The national flag of the 13th Ohio Volunteer Infantry Regiment showing the battles the regiment participated in during the war.

Following World War I a series of quick changes impacted the issue of silver bands. With units rapidly departing for the United States, General John J. Pershing directed each organization entitled to battle credit to receive a ribbon with the name of the battle printed on it. On August 18, 1919 the War Department directed that the names be embroidered on the regimental colors themselves due to a shortage of silver.

The new plan cluttered flags, so in June 1920 the department directed each regimental color to bear streamers in the colors of the campaign medal ribbon for each war in which the regiment had fought. The campaigns were determined from the list of official campaigns of the U.S. Army that was published the previous October and was the first such list in Army history.

For its service during Operation Iraqi Freedom, from December 2003 to April 2005, the 216th Engineer Battalion, out of Woodlawn, Ohio, was awarded a campaign streamer. Lt. Col. Tom Caldwell (left), commander of the 216th Engineer Battalion, and Command Sgt. Maj. Steven Shepherd, battalion command sergeant major, affix a campaign streamer to the battalion color June 15, 2011 at the Camp Ravenna Joint Maneuver Training Center in northeast Ohio. (Ohio National Guard photo by Spc. Brian Johnson)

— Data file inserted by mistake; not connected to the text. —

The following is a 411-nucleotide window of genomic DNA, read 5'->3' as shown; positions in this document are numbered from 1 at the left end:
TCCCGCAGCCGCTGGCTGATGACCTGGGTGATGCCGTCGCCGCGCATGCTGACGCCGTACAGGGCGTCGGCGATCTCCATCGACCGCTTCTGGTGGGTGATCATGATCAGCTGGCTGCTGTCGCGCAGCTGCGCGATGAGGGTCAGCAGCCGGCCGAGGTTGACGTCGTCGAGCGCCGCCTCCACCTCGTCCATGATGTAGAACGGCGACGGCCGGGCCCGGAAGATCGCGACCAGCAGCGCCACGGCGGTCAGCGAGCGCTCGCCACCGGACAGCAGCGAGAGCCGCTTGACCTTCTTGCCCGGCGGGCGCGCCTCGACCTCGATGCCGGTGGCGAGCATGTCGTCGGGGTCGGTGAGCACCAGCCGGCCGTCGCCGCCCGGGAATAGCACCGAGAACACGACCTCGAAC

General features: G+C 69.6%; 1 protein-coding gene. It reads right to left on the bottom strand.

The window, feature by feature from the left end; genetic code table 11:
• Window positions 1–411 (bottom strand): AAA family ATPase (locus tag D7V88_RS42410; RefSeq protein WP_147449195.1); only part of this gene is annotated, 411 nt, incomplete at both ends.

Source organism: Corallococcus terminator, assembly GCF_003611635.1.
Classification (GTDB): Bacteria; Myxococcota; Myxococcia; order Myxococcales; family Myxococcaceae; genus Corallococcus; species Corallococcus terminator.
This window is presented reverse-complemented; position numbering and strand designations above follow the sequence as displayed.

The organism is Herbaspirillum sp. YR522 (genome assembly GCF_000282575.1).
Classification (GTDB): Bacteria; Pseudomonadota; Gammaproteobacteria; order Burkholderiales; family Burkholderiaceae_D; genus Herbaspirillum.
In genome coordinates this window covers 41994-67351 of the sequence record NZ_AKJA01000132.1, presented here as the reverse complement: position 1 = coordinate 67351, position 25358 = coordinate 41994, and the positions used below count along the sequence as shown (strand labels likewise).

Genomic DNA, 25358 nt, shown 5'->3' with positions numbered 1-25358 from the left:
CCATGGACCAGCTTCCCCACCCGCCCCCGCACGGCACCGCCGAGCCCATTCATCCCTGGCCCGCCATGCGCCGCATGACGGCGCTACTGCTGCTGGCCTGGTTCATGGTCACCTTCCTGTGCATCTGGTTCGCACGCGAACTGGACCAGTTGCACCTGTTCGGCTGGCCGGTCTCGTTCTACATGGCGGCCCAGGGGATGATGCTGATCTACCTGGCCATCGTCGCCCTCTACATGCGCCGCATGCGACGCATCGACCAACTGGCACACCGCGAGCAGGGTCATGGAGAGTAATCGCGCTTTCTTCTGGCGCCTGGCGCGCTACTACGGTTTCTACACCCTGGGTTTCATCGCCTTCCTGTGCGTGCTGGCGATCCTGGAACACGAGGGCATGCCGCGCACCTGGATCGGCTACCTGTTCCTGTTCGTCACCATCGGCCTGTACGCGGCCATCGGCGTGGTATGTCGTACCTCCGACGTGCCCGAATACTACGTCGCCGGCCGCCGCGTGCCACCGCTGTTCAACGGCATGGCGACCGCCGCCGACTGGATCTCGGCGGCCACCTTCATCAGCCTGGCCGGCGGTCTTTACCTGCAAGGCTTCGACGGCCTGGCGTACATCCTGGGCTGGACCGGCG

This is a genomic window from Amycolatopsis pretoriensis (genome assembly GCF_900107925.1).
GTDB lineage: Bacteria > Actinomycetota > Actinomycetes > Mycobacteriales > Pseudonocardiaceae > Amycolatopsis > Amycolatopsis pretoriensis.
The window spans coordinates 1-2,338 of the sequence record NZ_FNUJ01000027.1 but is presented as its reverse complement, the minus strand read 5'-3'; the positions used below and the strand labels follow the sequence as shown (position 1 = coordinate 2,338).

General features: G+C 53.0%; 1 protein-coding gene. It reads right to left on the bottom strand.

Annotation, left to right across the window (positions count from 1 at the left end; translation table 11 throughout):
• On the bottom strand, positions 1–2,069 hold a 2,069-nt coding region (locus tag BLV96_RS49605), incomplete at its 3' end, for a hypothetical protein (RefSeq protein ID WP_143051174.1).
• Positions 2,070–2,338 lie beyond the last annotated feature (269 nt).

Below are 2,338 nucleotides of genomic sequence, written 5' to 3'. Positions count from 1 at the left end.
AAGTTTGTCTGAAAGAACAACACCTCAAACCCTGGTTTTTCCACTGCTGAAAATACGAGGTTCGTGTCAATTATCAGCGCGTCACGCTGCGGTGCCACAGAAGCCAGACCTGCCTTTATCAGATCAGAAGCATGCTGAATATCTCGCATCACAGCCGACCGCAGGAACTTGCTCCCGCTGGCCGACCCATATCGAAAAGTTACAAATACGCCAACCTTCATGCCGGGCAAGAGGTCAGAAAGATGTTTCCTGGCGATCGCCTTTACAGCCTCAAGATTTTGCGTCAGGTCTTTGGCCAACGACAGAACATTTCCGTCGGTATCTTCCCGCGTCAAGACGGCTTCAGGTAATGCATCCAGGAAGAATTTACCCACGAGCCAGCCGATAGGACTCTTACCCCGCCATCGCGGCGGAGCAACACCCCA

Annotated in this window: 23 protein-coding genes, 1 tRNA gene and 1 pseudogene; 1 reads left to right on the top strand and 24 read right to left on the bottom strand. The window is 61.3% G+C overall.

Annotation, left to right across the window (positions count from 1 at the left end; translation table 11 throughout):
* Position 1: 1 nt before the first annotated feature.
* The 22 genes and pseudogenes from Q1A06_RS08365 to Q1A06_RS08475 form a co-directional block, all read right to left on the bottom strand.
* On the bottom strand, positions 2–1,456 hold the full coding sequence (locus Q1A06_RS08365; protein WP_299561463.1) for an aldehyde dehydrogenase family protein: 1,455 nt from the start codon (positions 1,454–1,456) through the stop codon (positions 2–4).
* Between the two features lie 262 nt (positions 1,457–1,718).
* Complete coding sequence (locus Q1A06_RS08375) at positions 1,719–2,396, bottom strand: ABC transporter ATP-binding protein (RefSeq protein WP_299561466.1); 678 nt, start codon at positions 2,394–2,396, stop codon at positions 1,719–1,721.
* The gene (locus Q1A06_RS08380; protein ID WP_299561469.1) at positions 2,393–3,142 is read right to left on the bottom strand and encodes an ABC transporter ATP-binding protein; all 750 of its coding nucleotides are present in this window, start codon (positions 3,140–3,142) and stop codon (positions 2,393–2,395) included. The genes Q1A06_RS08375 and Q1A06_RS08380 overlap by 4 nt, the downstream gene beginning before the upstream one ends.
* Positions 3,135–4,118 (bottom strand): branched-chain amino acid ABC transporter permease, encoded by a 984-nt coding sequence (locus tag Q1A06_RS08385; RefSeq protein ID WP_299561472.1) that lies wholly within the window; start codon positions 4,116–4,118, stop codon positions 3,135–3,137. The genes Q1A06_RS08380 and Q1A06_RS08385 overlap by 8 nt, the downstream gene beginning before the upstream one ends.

For its service during Operation Iraqi Freedom, from December 2003 to April 2005, the 216th Engineer Battalion, out of Woodlawn, Ohio, was awarded a campaign streamer. Lt. Col. Tom Caldwell (left), commander of the 216th Engineer Battalion, and Command Sgt. Maj. Steven Shepherd, battalion command sergeant major, affix a campaign streamer to the battalion color June 15, 2011 at the Camp Ravenna Joint Maneuver Training Center in northeast Ohio. (Ohio National Guard photo by Spc. Brian Johnson)

Today, there are 187 campaign streamers authorized for Army units and range from campaigns of the Revolution to Iraq and Afghanistan. In addition to campaign streamers, unit award streamers are displayed by organizations to indicate the unit has been awarded a unit decoration, such as the Presidential Unit Citation or Valorous Unit Award.